Feeds

Asian police target movie downloaders

Investigations shifting from servers to clients?

Secure remote control for conventional and virtual desktops

South Korean police have begun to target people who download content from P2P networks not only those who make such material available. According to local reports, Seoul Jongo law enforcement officers have questioned 57 people after monitoring download activity on at least one P2P service earlier this month.

Police this week alleged they had all been found to have illegally downloaded copies of the movie Lord of War, released last year. The individuals were identified after officers examined log-in records seized from the unnamed local P2P service. Some 25 other individuals were also discovered to have downloaded the film. Their identities are currently being traced, police said.

However, since many of the accused are teenagers, prosecutors may choose not bring criminal charges against them. Some of them have already reached settlements with Media Film International (MFI), which has the rights to the film in South Korea complained about illegal downloads.

South Korean police can only investigate copyright infringement claims when the copyright holder makes formal allegations, though a bill currently being discussed by the country's parliament seeks to change that. ®

The essential guide to IT transformation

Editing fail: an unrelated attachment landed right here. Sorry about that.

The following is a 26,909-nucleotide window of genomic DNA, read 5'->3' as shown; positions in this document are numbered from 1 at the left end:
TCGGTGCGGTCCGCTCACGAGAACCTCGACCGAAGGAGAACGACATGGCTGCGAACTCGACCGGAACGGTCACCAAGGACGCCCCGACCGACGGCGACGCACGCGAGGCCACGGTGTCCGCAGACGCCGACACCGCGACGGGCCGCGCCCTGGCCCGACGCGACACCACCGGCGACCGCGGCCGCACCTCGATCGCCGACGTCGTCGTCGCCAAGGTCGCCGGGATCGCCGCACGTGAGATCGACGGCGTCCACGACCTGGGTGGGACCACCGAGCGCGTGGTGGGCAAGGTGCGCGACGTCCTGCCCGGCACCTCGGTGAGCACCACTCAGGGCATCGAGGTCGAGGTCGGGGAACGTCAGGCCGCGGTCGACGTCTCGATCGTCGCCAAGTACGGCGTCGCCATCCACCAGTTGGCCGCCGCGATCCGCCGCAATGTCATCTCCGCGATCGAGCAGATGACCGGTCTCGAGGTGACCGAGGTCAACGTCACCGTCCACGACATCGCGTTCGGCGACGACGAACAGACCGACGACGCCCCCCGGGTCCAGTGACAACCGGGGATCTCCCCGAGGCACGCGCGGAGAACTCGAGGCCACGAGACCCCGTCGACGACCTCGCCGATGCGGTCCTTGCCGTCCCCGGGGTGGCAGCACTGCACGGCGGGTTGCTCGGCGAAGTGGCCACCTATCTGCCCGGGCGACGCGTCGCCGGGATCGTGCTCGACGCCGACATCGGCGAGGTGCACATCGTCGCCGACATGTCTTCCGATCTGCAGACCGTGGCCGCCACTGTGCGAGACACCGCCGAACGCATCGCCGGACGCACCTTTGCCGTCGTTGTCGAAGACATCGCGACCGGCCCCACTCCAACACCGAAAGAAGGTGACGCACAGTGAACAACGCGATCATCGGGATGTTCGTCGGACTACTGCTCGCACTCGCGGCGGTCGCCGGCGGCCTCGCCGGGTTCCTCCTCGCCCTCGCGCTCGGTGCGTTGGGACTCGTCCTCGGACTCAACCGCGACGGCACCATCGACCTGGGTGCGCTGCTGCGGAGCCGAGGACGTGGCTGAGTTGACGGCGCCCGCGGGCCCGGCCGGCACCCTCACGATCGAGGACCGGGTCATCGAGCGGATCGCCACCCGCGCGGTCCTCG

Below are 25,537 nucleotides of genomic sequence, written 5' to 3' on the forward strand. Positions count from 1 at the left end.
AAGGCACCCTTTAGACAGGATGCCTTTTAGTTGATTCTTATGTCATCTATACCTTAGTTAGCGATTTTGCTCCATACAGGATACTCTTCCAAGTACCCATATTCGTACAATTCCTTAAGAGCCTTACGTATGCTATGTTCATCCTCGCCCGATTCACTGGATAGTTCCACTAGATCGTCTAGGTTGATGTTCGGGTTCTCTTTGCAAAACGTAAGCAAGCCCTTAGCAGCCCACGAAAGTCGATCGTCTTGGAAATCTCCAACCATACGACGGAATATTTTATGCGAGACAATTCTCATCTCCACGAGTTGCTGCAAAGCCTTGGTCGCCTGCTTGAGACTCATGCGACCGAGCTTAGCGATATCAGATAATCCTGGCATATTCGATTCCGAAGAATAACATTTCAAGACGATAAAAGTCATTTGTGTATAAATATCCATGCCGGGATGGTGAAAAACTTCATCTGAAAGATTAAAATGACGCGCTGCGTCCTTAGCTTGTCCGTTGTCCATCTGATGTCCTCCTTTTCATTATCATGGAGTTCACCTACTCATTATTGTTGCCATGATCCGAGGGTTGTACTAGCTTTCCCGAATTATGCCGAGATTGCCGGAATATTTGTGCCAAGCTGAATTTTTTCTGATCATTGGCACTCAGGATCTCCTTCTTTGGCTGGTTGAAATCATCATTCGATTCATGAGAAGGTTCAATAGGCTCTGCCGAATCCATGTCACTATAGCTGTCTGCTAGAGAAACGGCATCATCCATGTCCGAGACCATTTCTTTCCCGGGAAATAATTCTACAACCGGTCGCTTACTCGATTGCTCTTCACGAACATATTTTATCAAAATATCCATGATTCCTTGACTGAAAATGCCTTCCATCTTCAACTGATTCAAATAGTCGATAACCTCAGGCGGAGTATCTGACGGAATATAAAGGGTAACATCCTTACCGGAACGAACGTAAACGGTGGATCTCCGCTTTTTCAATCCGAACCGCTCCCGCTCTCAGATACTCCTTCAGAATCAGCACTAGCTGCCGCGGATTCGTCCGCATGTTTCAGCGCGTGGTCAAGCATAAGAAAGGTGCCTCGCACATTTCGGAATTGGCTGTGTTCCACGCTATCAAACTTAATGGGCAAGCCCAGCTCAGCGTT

More from The Register

next story
Kate Bush: Don't make me HAVE CONTACT with your iPHONE
Can't face sea of wobbling fondle implements. What happened to lighters, eh?
Video of US journalist 'beheading' pulled from social media
Yanked footage featured British-accented attacker and US journo James Foley
Caught red-handed: UK cops, PCSOs, specials behaving badly… on social media
No Mr Fuzz, don't ask a crime victim to be your pal on Facebook
Ballmer leaves Microsoft board to spend more time with his b-balls
From Clippy to Clippers: Hi, I see you're running an NBA team now ...
Online tat bazaar eBay coughs to YET ANOTHER outage
Web-based flea market struck dumb by size and scale of fail
Amazon takes swipe at PayPal, Square with card reader for mobes
Etailer plans to undercut rivals with low transaction fee offer
Assange™: Hey world, I'M STILL HERE, ignore that Snowden guy
Press conference: ME ME ME ME ME ME ME (cont'd pg 94)
Call of Duty daddy considers launching own movie studio
Activision Blizzard might like quality control of a CoD film
US regulators OK sale of IBM's x86 server biz to Lenovo
Now all that remains is for gov't offices to ban the boxes
prev story

Whitepapers

5 things you didn’t know about cloud backup
IT departments are embracing cloud backup, but there’s a lot you need to know before choosing a service provider. Learn all the critical things you need to know.
Implementing global e-invoicing with guaranteed legal certainty
Explaining the role local tax compliance plays in successful supply chain management and e-business and how leading global brands are addressing this.
Build a business case: developing custom apps
Learn how to maximize the value of custom applications by accelerating and simplifying their development.
Rethinking backup and recovery in the modern data center
Combining intelligence, operational analytics, and automation to enable efficient, data-driven IT organizations using the HP ABR approach.
Next gen security for virtualised datacentres
Legacy security solutions are inefficient due to the architectural differences between physical and virtual environments.